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The reasons behind Grumpy Old Man syndrome
— by Ethics Ethics 

Grouchiness explained

Clearly, I needed to look at this issue a little more scientifically. So I discovered that, according to the Mayo Clinic, men at this age experience a slow and continuous decrease in testosterone production.

This is a completely normal phenomenon – yet for some men, the decrease is particularly steep. An NBC News report recently quoted urologist Dr. Ridwan Shabsigh, head of the International Society of Men’s Health, as saying that low testosterone can have “neural/psycho effects,” and one of those is “low mood and irritability.”

In other words, it is a contributing factor in something called Irritable Male Syndrome, a genuine medical condition, for which the poster boy is Donald Trump.

Irritable Male Syndrome is virtually identical to Grumpy Old Man syndrome. So maybe I shouldn’t simply dismiss the “you-kids-get-off-my-lawn” guy as someone who simply needs to get a better attitude. What I needed to do was find a knowledgeable person who could explain more fully why men my age get so irritable, and more importantly, what we can do to prevent it.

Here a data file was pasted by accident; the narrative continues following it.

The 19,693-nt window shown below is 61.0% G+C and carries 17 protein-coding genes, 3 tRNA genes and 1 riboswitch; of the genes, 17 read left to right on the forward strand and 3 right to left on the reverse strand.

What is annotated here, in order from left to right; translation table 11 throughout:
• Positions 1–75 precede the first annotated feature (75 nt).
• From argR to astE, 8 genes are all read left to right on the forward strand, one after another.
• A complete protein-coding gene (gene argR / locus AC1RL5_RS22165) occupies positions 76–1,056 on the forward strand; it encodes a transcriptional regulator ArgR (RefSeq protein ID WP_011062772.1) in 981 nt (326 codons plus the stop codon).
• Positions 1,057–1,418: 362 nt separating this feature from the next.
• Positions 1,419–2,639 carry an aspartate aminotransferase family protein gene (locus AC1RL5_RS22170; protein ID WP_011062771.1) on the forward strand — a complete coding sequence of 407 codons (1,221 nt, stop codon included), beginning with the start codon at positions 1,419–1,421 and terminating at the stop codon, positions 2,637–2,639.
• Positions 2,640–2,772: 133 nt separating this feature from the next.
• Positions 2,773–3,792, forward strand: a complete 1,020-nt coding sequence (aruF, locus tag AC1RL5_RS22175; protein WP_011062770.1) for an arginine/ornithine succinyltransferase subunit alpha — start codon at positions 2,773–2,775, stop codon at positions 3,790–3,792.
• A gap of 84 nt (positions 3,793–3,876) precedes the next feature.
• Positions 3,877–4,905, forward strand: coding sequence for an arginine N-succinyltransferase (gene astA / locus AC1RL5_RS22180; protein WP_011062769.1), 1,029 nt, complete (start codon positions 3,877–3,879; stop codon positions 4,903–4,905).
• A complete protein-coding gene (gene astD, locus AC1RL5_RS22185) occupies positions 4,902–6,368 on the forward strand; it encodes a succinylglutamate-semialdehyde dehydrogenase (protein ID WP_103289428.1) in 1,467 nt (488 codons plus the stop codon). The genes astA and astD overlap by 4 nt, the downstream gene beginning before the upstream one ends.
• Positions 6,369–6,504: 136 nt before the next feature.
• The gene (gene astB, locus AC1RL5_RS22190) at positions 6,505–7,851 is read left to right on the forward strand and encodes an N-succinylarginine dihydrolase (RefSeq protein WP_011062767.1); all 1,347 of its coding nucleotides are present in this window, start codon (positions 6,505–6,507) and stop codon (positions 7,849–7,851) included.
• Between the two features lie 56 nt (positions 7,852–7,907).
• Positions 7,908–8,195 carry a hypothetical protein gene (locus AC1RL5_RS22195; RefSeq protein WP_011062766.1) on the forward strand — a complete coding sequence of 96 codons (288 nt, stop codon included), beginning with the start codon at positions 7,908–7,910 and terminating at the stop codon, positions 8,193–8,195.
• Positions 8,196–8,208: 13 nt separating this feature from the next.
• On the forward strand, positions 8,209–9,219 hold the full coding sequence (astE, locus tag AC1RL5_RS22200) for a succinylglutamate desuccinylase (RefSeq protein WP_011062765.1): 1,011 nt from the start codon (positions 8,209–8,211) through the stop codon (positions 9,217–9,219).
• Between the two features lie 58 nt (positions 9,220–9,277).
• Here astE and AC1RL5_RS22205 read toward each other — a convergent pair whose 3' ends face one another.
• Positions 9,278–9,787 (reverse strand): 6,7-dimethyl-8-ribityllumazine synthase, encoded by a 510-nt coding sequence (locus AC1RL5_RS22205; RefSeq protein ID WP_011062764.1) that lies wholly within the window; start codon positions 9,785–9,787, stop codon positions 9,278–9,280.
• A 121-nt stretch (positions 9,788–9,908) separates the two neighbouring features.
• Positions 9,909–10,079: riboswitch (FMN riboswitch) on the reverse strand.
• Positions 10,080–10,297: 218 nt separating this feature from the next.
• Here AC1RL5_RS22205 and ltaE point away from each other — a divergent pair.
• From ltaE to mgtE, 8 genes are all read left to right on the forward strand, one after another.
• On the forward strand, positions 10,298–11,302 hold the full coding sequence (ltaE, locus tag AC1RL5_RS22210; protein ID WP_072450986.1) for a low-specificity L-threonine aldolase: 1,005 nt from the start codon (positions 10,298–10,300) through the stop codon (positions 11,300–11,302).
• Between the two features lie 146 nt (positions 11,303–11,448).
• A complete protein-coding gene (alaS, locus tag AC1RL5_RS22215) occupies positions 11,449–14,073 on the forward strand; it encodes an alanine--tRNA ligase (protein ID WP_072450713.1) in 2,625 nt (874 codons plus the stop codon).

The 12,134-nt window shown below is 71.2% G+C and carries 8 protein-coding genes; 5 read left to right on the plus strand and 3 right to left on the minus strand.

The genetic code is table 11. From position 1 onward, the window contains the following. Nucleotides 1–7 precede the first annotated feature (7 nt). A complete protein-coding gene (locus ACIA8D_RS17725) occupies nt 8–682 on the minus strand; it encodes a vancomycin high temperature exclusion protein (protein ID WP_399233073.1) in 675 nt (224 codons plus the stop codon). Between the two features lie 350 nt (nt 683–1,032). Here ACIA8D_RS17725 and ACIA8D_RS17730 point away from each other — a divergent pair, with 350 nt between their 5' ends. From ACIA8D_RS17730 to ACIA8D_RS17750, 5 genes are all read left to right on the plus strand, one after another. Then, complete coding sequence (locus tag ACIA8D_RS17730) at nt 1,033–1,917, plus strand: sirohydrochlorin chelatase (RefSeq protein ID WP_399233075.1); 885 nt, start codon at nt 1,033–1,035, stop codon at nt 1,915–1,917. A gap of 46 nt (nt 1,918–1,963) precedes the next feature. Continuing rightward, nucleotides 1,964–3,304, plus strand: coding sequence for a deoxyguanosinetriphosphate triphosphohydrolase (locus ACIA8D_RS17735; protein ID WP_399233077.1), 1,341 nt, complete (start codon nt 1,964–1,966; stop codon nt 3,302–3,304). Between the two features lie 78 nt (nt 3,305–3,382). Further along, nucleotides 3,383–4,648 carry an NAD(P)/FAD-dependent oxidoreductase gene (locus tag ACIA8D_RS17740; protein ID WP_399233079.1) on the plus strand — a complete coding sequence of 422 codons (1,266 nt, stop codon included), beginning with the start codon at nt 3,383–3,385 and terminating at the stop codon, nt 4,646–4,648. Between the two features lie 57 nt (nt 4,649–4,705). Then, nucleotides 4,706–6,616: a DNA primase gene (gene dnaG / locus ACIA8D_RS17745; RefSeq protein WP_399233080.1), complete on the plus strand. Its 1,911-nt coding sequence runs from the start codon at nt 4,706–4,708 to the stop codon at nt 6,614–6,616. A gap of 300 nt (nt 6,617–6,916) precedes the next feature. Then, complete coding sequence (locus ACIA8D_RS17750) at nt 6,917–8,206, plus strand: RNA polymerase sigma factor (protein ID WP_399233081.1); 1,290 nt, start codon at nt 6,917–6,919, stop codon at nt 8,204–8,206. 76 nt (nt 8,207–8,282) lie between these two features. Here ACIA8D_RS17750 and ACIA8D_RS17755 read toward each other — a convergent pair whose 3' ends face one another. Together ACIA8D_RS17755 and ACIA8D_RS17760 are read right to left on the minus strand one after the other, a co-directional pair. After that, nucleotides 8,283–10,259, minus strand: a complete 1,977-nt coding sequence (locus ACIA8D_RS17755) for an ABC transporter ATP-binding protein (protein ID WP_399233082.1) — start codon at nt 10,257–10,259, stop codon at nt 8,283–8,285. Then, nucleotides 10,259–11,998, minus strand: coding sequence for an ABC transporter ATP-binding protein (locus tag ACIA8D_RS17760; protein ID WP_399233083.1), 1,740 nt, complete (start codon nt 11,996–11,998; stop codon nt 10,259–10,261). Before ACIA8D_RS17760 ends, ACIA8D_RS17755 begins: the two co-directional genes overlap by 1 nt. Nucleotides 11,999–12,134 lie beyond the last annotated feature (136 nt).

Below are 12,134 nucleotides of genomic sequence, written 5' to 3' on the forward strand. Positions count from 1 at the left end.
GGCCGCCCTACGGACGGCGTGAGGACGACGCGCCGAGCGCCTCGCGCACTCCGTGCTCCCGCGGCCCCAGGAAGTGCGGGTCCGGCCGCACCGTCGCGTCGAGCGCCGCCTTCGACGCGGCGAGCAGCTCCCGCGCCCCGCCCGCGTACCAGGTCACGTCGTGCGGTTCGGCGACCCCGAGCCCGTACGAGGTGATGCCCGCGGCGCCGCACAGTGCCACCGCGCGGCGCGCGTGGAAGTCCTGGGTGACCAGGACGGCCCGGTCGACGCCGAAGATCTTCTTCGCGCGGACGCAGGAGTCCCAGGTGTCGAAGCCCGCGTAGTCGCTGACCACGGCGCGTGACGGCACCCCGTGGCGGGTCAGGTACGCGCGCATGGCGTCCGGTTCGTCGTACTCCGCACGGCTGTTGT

Fortunately, I knew exactly the man to turn to: Spokane author Michael Gurian. He has spent a lifetime studying and writing about our journeys through life – often with an emphasis on male psychology. His most recent book, “The Wonder of Aging: A New Approach to Embracing Life After Fifty” (Atria Books/Simon and Schuster, $26), addresses how men and women age differently – and why men sometimes turn sour.

There are those here who stand in judgement of me who are obviously in need of therapy for this affliction.